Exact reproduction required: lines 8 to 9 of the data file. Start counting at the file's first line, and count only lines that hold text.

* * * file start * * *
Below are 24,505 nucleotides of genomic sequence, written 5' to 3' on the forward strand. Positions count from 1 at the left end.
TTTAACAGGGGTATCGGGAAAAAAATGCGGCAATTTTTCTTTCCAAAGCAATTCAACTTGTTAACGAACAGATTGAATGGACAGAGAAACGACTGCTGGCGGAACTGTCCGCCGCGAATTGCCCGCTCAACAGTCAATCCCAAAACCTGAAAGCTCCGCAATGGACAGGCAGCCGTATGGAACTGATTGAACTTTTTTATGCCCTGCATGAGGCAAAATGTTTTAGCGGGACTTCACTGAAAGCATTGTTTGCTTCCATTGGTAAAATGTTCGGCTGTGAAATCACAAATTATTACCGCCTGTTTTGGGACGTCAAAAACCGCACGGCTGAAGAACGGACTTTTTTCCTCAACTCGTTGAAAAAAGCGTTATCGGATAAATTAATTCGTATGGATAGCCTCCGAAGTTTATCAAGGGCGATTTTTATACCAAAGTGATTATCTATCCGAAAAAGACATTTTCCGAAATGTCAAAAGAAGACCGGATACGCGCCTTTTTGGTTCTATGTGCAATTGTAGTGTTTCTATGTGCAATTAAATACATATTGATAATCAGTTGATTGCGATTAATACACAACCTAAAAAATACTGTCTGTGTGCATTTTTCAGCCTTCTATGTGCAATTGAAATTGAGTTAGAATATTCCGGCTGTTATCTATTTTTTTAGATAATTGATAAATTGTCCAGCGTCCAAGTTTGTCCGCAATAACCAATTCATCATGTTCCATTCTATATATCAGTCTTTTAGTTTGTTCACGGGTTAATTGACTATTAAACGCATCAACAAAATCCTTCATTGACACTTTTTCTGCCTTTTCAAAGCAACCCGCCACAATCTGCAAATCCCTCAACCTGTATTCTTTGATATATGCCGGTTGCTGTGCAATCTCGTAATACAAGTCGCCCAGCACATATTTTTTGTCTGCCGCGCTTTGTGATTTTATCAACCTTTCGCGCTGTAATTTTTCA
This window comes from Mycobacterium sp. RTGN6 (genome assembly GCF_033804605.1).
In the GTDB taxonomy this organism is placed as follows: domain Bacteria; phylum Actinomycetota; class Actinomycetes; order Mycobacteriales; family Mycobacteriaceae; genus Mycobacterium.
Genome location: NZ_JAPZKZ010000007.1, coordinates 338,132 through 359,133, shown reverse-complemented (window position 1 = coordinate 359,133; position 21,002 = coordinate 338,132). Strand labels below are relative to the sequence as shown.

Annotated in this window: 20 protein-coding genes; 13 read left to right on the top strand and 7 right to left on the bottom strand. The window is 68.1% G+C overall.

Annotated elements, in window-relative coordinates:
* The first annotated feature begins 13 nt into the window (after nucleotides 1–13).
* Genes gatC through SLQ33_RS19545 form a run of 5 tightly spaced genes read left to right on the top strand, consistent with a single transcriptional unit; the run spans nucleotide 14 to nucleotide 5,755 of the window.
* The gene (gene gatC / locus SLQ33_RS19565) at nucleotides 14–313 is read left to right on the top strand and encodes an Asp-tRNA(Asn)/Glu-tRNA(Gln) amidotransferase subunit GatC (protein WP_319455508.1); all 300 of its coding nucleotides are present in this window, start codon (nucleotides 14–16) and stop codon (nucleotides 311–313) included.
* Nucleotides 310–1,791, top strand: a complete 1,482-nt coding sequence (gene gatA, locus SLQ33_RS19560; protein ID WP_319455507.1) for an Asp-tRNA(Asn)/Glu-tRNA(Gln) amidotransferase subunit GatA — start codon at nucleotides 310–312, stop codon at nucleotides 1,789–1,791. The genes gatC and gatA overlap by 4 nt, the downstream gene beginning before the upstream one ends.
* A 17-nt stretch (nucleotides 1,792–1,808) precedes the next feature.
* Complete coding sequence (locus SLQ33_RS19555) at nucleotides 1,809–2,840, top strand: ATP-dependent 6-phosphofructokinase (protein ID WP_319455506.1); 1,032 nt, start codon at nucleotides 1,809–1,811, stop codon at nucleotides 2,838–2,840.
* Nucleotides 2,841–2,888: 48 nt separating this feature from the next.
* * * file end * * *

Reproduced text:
* The first annotated feature begins 13 nt into the window (after nucleotides 1–13).
* Genes gatC through SLQ33_RS19545 form a run of 5 tightly spaced genes read left to right on the top strand, consistent with a single transcriptional unit; the run spans nucleotide 14 to nucleotide 5,755 of the window.